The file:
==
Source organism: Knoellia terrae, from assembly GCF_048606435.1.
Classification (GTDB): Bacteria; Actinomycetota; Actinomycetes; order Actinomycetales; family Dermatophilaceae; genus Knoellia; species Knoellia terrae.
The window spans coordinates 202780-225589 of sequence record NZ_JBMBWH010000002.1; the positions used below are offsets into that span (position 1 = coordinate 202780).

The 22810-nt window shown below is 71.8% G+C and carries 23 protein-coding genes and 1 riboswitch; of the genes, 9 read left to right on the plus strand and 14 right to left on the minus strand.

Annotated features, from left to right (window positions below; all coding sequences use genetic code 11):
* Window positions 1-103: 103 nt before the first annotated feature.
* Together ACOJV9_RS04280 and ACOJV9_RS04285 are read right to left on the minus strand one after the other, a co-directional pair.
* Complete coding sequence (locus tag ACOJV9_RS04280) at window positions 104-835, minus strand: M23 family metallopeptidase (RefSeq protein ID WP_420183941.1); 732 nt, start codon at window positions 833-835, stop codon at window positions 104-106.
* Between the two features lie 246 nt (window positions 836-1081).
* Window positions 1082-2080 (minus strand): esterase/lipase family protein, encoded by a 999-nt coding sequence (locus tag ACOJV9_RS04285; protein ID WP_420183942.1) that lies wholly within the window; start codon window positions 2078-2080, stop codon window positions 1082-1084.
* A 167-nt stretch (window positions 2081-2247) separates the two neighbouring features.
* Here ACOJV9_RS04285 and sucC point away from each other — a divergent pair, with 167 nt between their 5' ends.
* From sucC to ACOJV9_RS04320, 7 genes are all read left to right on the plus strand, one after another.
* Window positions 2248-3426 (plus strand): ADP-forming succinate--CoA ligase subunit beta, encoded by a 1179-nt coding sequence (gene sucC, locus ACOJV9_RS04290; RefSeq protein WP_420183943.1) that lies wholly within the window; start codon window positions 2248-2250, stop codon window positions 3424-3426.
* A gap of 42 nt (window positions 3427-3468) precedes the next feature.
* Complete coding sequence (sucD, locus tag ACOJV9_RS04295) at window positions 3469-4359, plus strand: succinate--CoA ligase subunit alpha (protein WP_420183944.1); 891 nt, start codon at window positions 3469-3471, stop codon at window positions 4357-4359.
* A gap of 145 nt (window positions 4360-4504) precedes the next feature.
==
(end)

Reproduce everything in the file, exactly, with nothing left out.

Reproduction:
Source organism: Knoellia terrae, from assembly GCF_048606435.1.
Classification (GTDB): Bacteria; Actinomycetota; Actinomycetes; order Actinomycetales; family Dermatophilaceae; genus Knoellia; species Knoellia terrae.
The window spans coordinates 202780-225589 of sequence record NZ_JBMBWH010000002.1; the positions used below are offsets into that span (position 1 = coordinate 202780).

The 22810-nt window shown below is 71.8% G+C and carries 23 protein-coding genes and 1 riboswitch; of the genes, 9 read left to right on the plus strand and 14 right to left on the minus strand.

Annotated features, from left to right (window positions below; all coding sequences use genetic code 11):
* Window positions 1-103: 103 nt before the first annotated feature.
* Together ACOJV9_RS04280 and ACOJV9_RS04285 are read right to left on the minus strand one after the other, a co-directional pair.
* Complete coding sequence (locus tag ACOJV9_RS04280) at window positions 104-835, minus strand: M23 family metallopeptidase (RefSeq protein ID WP_420183941.1); 732 nt, start codon at window positions 833-835, stop codon at window positions 104-106.
* Between the two features lie 246 nt (window positions 836-1081).
* Window positions 1082-2080 (minus strand): esterase/lipase family protein, encoded by a 999-nt coding sequence (locus tag ACOJV9_RS04285; protein ID WP_420183942.1) that lies wholly within the window; start codon window positions 2078-2080, stop codon window positions 1082-1084.
* A 167-nt stretch (window positions 2081-2247) separates the two neighbouring features.
* Here ACOJV9_RS04285 and sucC point away from each other — a divergent pair, with 167 nt between their 5' ends.
* From sucC to ACOJV9_RS04320, 7 genes are all read left to right on the plus strand, one after another.
* Window positions 2248-3426 (plus strand): ADP-forming succinate--CoA ligase subunit beta, encoded by a 1179-nt coding sequence (gene sucC, locus ACOJV9_RS04290; RefSeq protein WP_420183943.1) that lies wholly within the window; start codon window positions 2248-2250, stop codon window positions 3424-3426.
* A gap of 42 nt (window positions 3427-3468) precedes the next feature.
* Complete coding sequence (sucD, locus tag ACOJV9_RS04295) at window positions 3469-4359, plus strand: succinate--CoA ligase subunit alpha (protein WP_420183944.1); 891 nt, start codon at window positions 3469-3471, stop codon at window positions 4357-4359.
* A gap of 145 nt (window positions 4360-4504) precedes the next feature.